In my view, the judge erred in referring to an “expectation of … possible eventual transition … to Vancouver”. The evidence does not support a finding of a mutual expectation, or even a realistic possibility, of a move; it goes no further than describing Ms. Cabott’s desire to transfer to British Columbia, demonstrating her openness to such a possibility. To state it another way, there is no evidence that Ms. Cabott’s aspiration was consistent with the employer’s purpose in offering her employment, which was to advance its Whitehorse office by developing business in the Yukon and Northwest Territories. On the evidence, Ms. Cabott’s employment was geographically specific. Her hope of using the position to return to the Lower Mainland of British Columbia was in the realm of speculation.
 This is an action in contract. That means that a unilateral life plan is outside the contract unless and until expressed in, or in some fashion brought within, the employment relationship. It is possible that a promise of a move may have compensable value to an employee, for example when a promise induced the employee to leave a secure position. On its own, however, a unilateral life plan that is not reflected in the employment contract does not extend the parties’ rights or obligations.
 I consider the judge erred in putting weight on the appellant’s desire to use this employment as a springboard to return to British Columbia. That being so, in my view the damage award wrongly compensates for a factor that does not admit of compensation.
 For a short term employee the useful starting place in discussing range is the two to three months spoken of in Saalfeld and Hall. The only feature of this case that would extend that range (there being no special circumstances such as inducement, bad faith or a poor labour market) is a level of responsibility not present in those cases.
It is curious to me why an appellate court would so micromanage a notice period even if the trial judge may have considered factors that were not reasonable. What if the judge had found 8 months was reasonable-would the court have reduced it to 6 months? How did it find that the trial judge awarded 2 months for this irrelevant factor? Nevertheless this decision simply demonstrates the vagaries of a litigated notice period.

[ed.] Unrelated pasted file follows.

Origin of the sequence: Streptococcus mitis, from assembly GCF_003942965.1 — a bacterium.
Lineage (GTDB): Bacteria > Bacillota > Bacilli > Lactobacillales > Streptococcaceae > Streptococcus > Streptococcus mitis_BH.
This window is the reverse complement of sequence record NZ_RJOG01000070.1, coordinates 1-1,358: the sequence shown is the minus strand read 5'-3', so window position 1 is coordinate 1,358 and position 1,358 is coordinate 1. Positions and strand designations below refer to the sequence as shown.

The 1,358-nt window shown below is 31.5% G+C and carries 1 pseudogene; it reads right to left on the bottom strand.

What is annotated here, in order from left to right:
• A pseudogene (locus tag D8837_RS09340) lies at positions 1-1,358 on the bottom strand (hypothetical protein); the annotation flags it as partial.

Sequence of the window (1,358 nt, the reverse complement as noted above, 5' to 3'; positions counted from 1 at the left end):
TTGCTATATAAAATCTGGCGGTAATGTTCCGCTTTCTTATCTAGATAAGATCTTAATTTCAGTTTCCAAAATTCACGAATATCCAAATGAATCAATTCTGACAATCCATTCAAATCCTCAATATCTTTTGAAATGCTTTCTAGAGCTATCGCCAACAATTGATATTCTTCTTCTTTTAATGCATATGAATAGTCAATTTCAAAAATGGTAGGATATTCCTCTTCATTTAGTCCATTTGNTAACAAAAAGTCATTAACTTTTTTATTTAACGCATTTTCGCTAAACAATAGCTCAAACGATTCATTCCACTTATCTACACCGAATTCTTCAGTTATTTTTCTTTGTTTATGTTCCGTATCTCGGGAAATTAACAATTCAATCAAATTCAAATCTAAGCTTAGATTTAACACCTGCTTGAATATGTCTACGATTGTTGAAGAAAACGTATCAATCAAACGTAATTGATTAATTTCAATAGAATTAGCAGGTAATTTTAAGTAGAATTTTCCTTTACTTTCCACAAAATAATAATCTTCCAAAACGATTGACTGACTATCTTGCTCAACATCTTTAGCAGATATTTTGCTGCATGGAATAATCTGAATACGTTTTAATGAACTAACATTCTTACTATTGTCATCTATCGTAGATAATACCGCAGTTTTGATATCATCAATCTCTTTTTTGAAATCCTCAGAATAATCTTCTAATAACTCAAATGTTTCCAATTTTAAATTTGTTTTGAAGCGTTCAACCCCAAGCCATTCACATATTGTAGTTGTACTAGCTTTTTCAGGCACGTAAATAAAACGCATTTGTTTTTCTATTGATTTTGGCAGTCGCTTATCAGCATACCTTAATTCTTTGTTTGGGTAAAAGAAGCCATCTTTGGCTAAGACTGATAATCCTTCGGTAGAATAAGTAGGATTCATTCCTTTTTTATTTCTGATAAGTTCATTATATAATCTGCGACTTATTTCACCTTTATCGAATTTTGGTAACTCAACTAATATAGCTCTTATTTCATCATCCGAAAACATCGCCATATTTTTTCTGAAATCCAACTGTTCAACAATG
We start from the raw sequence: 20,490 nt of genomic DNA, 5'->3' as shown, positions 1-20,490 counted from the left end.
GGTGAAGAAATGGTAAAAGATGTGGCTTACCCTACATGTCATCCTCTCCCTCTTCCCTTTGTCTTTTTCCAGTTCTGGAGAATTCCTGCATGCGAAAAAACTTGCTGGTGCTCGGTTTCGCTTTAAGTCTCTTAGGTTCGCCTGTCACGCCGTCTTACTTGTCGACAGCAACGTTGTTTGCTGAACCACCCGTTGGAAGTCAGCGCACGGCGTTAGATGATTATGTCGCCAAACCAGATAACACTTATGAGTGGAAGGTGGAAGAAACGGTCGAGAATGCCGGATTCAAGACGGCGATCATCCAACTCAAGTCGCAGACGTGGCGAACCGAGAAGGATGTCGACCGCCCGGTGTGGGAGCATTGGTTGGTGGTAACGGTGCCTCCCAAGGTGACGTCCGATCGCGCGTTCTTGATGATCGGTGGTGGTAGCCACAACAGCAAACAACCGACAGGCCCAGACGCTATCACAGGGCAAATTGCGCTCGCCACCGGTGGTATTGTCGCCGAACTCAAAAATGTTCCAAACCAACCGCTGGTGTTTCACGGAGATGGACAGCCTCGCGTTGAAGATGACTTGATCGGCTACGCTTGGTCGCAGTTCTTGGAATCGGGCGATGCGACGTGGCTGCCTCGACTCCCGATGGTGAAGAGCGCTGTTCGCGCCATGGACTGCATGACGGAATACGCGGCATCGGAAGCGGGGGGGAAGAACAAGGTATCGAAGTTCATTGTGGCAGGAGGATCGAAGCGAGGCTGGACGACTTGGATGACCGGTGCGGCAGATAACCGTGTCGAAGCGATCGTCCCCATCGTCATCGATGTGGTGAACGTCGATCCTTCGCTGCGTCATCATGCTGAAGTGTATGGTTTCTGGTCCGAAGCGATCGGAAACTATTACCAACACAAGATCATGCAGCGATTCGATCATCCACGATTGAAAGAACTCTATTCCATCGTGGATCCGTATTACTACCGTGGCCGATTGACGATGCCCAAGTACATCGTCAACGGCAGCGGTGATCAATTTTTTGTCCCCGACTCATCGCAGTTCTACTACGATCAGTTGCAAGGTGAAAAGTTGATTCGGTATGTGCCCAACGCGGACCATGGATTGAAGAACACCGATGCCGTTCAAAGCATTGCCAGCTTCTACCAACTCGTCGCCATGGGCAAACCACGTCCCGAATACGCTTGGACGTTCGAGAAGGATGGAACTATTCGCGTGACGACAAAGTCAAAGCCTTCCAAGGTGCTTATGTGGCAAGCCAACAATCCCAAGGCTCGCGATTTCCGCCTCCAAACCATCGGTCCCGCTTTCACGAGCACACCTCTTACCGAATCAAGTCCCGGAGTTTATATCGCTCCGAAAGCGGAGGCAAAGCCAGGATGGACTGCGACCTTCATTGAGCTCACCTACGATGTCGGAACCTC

What should we take away from this case? Unfortunately there will still be a lot of guess work in deciding what reasonable notice may be in any given case. Are the cases noted above no longer applicable? It is really difficult to say.
In my view the best takeaway is what we have preached for many years. Employers should create certainty for both the employer and employee and eliminate the need for battling lawyers at the termination of an employment by having a written, enforceable, clear agreement on the rights of the employee upon termination without cause.
Michael Weiler practices employment and labour law including human rights and prevention of workplace harassment/bullying and independent investigations; advising on the practical and legal issues affecting private family-owned businesses; and more – see his website at www.WeilerLaw.ca . Michael is a frequent seminar presenter and the assistant editor of Canadian Cases on Employment Law. Michael can be contacted at email@example.com . For those who wish to receive articles, seminar notices and blog comments please contact Carolyn Weiler at firstname.lastname@example.org or call her at 604 336 7427.